July 25 2009 -
Non-English speaking Immigrants boost NZ Trade
Source - One News
It has been suggested by Researchers that New Zealand may be able to boost its trade opportunities by targeting a different sort of immigrant.
A recent study has shown that immigration can have a positive impact on trade - a 10% boost in migrants from a particular country can lift exports to that country by 0.6% and imports from it by 1.9%.
"The trade benefits are greatest when migrants come from developing countries where English language is not dominant," New Zealand Institute of Economic Research (NZIER) CEO Jean-Pierre de Raad said.
"Their ability to speak languages other than English, navigate legal systems and draw on social and commercial networks in their origin countries are all valuable tools in stimulating trade."
Migrants from non-English cultures also had the greatest impact when it came to stimulating tourism - possibly because they transmit a positive image of New Zealand, and country-specific knowledge of food, language and protocols was particularly important in tourism.
"To capture the benefits, we could think about targeting these migrants more," he said.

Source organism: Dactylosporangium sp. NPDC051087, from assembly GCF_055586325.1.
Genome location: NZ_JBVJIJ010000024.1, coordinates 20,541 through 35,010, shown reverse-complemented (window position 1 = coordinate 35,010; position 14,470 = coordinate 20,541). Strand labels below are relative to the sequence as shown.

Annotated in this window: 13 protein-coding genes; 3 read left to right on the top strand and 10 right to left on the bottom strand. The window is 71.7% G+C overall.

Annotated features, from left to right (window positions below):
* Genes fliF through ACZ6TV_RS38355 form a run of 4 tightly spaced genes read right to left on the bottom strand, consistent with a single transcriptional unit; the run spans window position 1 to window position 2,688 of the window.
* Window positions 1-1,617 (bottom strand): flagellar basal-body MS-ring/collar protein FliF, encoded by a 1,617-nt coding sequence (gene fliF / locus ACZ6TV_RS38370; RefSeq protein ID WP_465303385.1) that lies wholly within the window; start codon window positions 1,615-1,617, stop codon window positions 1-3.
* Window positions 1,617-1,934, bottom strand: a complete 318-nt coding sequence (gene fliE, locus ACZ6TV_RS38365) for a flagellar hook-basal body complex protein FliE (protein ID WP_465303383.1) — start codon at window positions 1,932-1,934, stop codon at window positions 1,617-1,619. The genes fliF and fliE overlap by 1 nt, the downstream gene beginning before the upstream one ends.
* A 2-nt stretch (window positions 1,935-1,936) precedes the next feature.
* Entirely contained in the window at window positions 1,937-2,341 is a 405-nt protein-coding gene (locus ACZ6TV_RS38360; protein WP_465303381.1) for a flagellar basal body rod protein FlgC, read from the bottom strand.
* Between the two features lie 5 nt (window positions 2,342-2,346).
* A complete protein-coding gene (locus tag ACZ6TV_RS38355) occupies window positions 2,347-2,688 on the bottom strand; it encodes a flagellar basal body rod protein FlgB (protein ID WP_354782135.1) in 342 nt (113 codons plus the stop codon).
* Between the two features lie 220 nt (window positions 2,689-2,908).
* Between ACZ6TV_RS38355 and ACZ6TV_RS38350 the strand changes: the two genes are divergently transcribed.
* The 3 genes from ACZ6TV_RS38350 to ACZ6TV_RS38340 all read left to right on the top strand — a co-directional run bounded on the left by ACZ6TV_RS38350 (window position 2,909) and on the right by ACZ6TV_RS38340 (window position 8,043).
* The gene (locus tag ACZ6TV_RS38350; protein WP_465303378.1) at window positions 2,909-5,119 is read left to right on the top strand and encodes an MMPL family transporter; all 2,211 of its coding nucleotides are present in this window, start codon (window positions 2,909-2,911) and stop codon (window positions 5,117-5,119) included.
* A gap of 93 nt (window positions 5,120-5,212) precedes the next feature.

De Raad said the current emphasis on skilled migrants with good English was because they would assimilate easily, "but they may not have the same links into fast-growing economies".
The institute's study, Trade, Diaspora and Migration to New Zealand, showed current immigration policy focused on skills shortages overlooked the part that migrants play in linking New Zealand into international markets.
The paper by David Law, Murat Genc and John Bryant said: "Given our relatively poor performance in terms of international linkages, perhaps a revision of the strategic objectives of immigration policy is warranted."
It noted that the impact on trade and investment of the 500,000 New Zealanders living overseas was muted, along with the contribution from British migrants to New Zealand, compared to immigrants from non-English cultures.
The report proposed that selection criteria for non-family immigrants to New Zealand could be broadened to include characteristics useful in international trade, such as foreign language skills or previous experience in an export business.
"Immigration promotion campaigns could be targeted at countries where there is significant export potential combined with significant cultural or institutional barriers to trade," the report said.
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